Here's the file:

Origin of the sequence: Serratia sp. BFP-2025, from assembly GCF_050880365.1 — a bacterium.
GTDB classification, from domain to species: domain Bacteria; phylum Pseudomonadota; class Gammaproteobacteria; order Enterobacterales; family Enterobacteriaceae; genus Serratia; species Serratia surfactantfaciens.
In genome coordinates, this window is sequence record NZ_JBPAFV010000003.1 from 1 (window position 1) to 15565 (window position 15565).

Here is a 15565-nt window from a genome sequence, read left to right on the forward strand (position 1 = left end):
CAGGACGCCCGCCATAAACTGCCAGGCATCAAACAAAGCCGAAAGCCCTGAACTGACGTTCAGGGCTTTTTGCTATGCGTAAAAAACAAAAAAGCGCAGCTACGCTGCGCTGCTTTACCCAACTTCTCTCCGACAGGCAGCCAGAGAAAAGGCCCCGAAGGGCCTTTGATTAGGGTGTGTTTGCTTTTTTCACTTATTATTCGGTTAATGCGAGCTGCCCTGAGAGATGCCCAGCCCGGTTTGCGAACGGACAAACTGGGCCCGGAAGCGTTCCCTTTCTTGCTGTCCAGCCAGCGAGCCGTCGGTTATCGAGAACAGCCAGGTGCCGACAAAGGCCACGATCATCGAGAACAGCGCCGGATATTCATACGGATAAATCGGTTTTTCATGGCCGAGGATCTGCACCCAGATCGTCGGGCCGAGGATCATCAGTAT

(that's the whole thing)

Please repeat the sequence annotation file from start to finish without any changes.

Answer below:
Origin of the sequence: Serratia sp. BFP-2025, from assembly GCF_050880365.1 — a bacterium.
GTDB classification, from domain to species: domain Bacteria; phylum Pseudomonadota; class Gammaproteobacteria; order Enterobacterales; family Enterobacteriaceae; genus Serratia; species Serratia surfactantfaciens.
In genome coordinates, this window is sequence record NZ_JBPAFV010000003.1 from 1 (window position 1) to 15565 (window position 15565).

Here is a 15565-nt window from a genome sequence, read left to right on the forward strand (position 1 = left end):
CAGGACGCCCGCCATAAACTGCCAGGCATCAAACAAAGCCGAAAGCCCTGAACTGACGTTCAGGGCTTTTTGCTATGCGTAAAAAACAAAAAAGCGCAGCTACGCTGCGCTGCTTTACCCAACTTCTCTCCGACAGGCAGCCAGAGAAAAGGCCCCGAAGGGCCTTTGATTAGGGTGTGTTTGCTTTTTTCACTTATTATTCGGTTAATGCGAGCTGCCCTGAGAGATGCCCAGCCCGGTTTGCGAACGGACAAACTGGGCCCGGAAGCGTTCCCTTTCTTGCTGTCCAGCCAGCGAGCCGTCGGTTATCGAGAACAGCCAGGTGCCGACAAAGGCCACGATCATCGAGAACAGCGCCGGATATTCATACGGATAAATCGGTTTTTCATGGCCGAGGATCTGCACCCAGATCGTCGGGCCGAGGATCATCAGTAT